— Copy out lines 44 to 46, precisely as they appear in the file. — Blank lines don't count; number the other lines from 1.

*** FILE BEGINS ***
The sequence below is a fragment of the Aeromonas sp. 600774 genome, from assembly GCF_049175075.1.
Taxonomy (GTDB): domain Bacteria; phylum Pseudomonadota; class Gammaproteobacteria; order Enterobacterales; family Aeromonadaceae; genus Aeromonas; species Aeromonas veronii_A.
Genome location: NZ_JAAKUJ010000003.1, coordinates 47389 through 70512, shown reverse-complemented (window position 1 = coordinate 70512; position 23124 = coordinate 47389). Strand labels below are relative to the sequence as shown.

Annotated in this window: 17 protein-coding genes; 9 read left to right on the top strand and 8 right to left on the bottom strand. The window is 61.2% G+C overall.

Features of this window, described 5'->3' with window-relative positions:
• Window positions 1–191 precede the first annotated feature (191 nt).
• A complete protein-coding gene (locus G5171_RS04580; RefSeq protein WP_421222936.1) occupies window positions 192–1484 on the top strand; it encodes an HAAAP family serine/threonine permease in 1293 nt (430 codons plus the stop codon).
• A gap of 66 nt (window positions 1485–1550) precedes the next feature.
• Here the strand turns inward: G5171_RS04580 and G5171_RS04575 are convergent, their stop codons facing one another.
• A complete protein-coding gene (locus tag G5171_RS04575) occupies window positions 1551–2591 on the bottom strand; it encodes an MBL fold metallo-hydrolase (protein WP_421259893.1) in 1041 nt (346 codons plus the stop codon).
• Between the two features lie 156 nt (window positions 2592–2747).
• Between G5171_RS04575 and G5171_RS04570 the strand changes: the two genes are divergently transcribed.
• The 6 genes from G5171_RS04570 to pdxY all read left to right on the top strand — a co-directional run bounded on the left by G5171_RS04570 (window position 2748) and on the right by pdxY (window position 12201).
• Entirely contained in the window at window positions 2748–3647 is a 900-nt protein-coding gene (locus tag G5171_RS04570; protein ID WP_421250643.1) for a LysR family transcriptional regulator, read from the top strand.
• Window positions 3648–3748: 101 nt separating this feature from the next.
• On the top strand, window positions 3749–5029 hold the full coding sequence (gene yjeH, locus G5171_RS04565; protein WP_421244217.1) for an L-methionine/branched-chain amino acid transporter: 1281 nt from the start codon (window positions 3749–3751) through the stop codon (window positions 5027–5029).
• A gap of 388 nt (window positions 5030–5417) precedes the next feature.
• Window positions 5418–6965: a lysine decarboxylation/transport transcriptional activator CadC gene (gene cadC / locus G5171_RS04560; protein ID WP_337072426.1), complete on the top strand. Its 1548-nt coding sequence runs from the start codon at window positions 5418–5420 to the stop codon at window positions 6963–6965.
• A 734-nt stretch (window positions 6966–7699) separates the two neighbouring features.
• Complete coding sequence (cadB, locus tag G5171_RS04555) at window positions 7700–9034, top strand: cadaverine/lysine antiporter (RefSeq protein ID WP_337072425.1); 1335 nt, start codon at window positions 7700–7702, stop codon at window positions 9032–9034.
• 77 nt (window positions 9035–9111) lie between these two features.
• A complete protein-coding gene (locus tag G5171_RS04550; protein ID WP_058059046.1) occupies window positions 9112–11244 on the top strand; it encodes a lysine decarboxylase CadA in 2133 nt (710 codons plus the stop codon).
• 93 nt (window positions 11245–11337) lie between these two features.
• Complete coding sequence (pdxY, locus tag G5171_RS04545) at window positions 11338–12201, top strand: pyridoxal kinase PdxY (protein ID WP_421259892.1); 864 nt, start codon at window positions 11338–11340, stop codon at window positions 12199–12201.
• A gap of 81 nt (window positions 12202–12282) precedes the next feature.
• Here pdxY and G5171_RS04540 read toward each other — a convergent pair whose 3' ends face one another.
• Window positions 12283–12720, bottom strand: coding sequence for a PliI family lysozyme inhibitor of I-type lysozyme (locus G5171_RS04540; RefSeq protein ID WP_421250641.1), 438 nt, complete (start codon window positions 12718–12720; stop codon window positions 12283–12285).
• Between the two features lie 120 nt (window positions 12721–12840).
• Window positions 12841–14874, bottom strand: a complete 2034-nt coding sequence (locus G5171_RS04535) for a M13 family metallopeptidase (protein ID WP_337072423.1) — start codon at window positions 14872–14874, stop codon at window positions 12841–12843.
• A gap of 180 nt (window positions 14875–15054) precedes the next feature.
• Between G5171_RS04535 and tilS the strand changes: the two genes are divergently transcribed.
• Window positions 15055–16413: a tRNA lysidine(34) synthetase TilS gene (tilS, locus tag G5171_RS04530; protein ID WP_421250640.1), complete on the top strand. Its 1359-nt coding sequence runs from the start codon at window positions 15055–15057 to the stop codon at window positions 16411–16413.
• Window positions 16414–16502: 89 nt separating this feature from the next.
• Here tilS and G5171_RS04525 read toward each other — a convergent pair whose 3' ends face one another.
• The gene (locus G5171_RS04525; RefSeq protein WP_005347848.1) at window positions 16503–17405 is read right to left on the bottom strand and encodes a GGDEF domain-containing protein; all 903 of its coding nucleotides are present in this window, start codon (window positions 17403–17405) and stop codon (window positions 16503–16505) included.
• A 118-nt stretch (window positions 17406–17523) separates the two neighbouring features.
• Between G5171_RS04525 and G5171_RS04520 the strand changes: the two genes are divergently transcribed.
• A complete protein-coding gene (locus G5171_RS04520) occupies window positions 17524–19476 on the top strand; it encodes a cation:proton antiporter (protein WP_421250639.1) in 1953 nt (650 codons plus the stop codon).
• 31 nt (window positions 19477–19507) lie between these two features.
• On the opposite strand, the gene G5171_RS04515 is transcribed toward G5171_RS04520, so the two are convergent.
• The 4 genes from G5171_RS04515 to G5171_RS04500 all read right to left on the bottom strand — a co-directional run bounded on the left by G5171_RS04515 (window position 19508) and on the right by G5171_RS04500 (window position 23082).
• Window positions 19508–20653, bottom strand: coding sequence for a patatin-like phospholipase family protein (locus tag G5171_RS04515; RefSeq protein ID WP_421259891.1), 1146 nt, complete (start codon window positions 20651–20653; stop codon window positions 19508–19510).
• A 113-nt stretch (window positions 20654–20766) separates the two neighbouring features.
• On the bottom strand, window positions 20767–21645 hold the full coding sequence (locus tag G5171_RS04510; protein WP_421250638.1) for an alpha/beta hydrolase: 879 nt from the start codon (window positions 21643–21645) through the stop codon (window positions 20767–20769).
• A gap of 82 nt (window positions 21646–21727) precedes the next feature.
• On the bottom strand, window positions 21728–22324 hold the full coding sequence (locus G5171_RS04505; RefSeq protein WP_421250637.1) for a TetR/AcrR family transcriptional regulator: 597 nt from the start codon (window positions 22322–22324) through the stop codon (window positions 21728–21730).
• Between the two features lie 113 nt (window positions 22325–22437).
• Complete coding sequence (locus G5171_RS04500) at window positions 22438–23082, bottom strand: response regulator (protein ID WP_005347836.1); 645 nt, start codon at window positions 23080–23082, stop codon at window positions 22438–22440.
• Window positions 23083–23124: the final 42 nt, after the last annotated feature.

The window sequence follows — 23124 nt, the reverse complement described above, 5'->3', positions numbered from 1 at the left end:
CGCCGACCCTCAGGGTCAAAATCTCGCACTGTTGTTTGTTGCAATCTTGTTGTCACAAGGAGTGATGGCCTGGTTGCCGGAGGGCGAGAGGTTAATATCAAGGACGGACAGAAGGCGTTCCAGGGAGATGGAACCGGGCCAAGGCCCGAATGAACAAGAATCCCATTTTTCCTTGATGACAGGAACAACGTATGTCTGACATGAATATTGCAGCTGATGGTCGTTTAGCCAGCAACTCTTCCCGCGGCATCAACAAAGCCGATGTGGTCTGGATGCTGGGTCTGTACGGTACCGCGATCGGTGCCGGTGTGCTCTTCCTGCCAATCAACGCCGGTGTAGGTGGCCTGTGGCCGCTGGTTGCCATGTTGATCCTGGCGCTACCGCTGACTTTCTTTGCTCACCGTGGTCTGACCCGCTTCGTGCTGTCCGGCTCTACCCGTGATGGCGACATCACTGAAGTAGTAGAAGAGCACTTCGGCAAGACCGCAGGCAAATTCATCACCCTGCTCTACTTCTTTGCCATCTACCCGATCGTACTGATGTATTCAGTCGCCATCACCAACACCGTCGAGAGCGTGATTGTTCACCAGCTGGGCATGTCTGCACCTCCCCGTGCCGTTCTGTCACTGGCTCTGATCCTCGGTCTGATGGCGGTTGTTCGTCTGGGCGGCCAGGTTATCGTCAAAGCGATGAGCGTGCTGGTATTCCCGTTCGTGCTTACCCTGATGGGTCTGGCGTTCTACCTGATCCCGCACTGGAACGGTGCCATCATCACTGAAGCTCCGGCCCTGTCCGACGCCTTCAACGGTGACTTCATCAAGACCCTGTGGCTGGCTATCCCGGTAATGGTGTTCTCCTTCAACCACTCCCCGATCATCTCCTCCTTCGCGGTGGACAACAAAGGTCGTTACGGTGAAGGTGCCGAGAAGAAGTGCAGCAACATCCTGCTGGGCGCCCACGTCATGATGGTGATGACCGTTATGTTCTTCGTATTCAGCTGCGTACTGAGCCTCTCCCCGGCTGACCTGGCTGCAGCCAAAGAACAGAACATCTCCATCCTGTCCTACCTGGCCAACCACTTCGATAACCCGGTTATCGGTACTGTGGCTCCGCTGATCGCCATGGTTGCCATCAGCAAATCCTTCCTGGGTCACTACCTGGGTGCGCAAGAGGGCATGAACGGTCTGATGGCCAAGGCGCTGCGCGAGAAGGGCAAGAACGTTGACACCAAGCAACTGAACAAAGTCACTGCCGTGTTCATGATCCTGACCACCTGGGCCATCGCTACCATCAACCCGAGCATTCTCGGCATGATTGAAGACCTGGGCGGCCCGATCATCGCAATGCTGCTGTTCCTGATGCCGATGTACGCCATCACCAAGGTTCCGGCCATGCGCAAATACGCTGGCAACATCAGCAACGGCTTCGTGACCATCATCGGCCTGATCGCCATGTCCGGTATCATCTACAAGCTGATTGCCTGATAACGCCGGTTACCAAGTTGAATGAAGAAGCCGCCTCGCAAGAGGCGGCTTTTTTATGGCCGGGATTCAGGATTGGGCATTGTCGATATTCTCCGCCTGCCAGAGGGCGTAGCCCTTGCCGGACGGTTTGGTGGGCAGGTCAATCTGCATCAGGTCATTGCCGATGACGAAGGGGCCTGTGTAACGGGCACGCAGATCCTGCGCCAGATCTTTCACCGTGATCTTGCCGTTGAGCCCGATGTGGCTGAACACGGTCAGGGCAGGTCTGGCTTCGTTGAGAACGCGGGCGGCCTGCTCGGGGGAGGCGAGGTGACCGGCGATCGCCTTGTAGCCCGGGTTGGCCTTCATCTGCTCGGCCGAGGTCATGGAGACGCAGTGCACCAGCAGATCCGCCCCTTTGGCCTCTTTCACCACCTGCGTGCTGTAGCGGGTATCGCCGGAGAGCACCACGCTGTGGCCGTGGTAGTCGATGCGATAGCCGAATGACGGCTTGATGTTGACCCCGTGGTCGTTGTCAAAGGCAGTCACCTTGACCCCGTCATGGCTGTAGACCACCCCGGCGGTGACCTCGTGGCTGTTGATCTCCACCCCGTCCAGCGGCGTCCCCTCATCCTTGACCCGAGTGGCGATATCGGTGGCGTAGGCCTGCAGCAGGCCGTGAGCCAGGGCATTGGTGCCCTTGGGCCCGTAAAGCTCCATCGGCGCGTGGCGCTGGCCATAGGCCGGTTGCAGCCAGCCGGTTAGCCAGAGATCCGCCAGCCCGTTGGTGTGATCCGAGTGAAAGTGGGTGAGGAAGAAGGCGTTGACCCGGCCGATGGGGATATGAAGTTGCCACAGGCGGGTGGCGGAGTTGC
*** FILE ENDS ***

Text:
• On the bottom strand, window positions 20767–21645 hold the full coding sequence (locus tag G5171_RS04510; protein WP_421250638.1) for an alpha/beta hydrolase: 879 nt from the start codon (window positions 21643–21645) through the stop codon (window positions 20767–20769).
• A gap of 82 nt (window positions 21646–21727) precedes the next feature.
• On the bottom strand, window positions 21728–22324 hold the full coding sequence (locus G5171_RS04505; RefSeq protein WP_421250637.1) for a TetR/AcrR family transcriptional regulator: 597 nt from the start codon (window positions 22322–22324) through the stop codon (window positions 21728–21730).